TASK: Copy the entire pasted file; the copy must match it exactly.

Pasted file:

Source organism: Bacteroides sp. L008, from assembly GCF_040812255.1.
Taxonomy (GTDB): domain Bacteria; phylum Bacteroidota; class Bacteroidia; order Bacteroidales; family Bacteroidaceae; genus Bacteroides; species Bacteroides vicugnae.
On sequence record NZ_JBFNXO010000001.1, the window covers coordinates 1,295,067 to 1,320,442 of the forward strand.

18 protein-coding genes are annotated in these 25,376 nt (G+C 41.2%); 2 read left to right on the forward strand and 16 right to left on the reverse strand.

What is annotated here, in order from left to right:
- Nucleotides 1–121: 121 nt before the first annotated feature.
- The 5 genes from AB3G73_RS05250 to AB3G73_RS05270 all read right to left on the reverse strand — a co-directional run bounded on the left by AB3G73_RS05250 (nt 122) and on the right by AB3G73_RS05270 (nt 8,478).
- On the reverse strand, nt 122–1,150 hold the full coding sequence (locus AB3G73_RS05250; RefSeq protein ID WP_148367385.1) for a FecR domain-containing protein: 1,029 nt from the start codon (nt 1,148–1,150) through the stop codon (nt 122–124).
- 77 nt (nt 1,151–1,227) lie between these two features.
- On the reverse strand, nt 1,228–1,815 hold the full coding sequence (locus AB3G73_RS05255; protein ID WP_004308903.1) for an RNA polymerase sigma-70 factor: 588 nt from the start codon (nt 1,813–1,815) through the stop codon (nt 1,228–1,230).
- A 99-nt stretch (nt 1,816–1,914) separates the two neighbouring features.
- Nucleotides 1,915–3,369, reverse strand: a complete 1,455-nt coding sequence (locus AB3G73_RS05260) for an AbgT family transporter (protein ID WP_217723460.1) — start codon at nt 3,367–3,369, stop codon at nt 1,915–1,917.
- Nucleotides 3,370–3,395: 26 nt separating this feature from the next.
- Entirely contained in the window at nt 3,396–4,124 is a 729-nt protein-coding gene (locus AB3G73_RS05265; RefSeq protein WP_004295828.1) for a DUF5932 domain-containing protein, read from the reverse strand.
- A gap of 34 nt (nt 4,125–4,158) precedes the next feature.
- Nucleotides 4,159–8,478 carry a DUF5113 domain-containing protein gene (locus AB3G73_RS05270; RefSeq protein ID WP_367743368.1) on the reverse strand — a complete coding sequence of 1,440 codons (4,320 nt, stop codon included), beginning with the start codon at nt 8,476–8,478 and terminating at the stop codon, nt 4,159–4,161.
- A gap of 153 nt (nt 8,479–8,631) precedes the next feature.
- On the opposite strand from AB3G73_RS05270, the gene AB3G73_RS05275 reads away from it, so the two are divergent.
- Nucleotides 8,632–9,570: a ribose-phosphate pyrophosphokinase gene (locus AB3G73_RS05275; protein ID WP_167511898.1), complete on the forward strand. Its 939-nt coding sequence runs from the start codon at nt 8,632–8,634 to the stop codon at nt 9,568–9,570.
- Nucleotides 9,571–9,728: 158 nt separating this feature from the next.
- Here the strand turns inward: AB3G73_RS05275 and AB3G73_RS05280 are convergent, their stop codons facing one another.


Source organism: Bacteroides sp. L008, from assembly GCF_040812255.1.
Taxonomy (GTDB): domain Bacteria; phylum Bacteroidota; class Bacteroidia; order Bacteroidales; family Bacteroidaceae; genus Bacteroides; species Bacteroides vicugnae.
On sequence record NZ_JBFNXO010000001.1, the window covers coordinates 1,295,067 to 1,320,442 of the forward strand.

18 protein-coding genes are annotated in these 25,376 nt (G+C 41.2%); 2 read left to right on the forward strand and 16 right to left on the reverse strand.

What is annotated here, in order from left to right:
- Nucleotides 1–121: 121 nt before the first annotated feature.
- The 5 genes from AB3G73_RS05250 to AB3G73_RS05270 all read right to left on the reverse strand — a co-directional run bounded on the left by AB3G73_RS05250 (nt 122) and on the right by AB3G73_RS05270 (nt 8,478).
- On the reverse strand, nt 122–1,150 hold the full coding sequence (locus AB3G73_RS05250; RefSeq protein ID WP_148367385.1) for a FecR domain-containing protein: 1,029 nt from the start codon (nt 1,148–1,150) through the stop codon (nt 122–124).
- 77 nt (nt 1,151–1,227) lie between these two features.
- On the reverse strand, nt 1,228–1,815 hold the full coding sequence (locus AB3G73_RS05255; protein ID WP_004308903.1) for an RNA polymerase sigma-70 factor: 588 nt from the start codon (nt 1,813–1,815) through the stop codon (nt 1,228–1,230).
- A 99-nt stretch (nt 1,816–1,914) separates the two neighbouring features.
- Nucleotides 1,915–3,369, reverse strand: a complete 1,455-nt coding sequence (locus AB3G73_RS05260) for an AbgT family transporter (protein ID WP_217723460.1) — start codon at nt 3,367–3,369, stop codon at nt 1,915–1,917.
- Nucleotides 3,370–3,395: 26 nt separating this feature from the next.
- Entirely contained in the window at nt 3,396–4,124 is a 729-nt protein-coding gene (locus AB3G73_RS05265; RefSeq protein WP_004295828.1) for a DUF5932 domain-containing protein, read from the reverse strand.
- A gap of 34 nt (nt 4,125–4,158) precedes the next feature.
- Nucleotides 4,159–8,478 carry a DUF5113 domain-containing protein gene (locus AB3G73_RS05270; RefSeq protein ID WP_367743368.1) on the reverse strand — a complete coding sequence of 1,440 codons (4,320 nt, stop codon included), beginning with the start codon at nt 8,476–8,478 and terminating at the stop codon, nt 4,159–4,161.
- A gap of 153 nt (nt 8,479–8,631) precedes the next feature.
- On the opposite strand from AB3G73_RS05270, the gene AB3G73_RS05275 reads away from it, so the two are divergent.
- Nucleotides 8,632–9,570: a ribose-phosphate pyrophosphokinase gene (locus AB3G73_RS05275; protein ID WP_167511898.1), complete on the forward strand. Its 939-nt coding sequence runs from the start codon at nt 8,632–8,634 to the stop codon at nt 9,568–9,570.
- Nucleotides 9,571–9,728: 158 nt separating this feature from the next.
- Here the strand turns inward: AB3G73_RS05275 and AB3G73_RS05280 are convergent, their stop codons facing one another.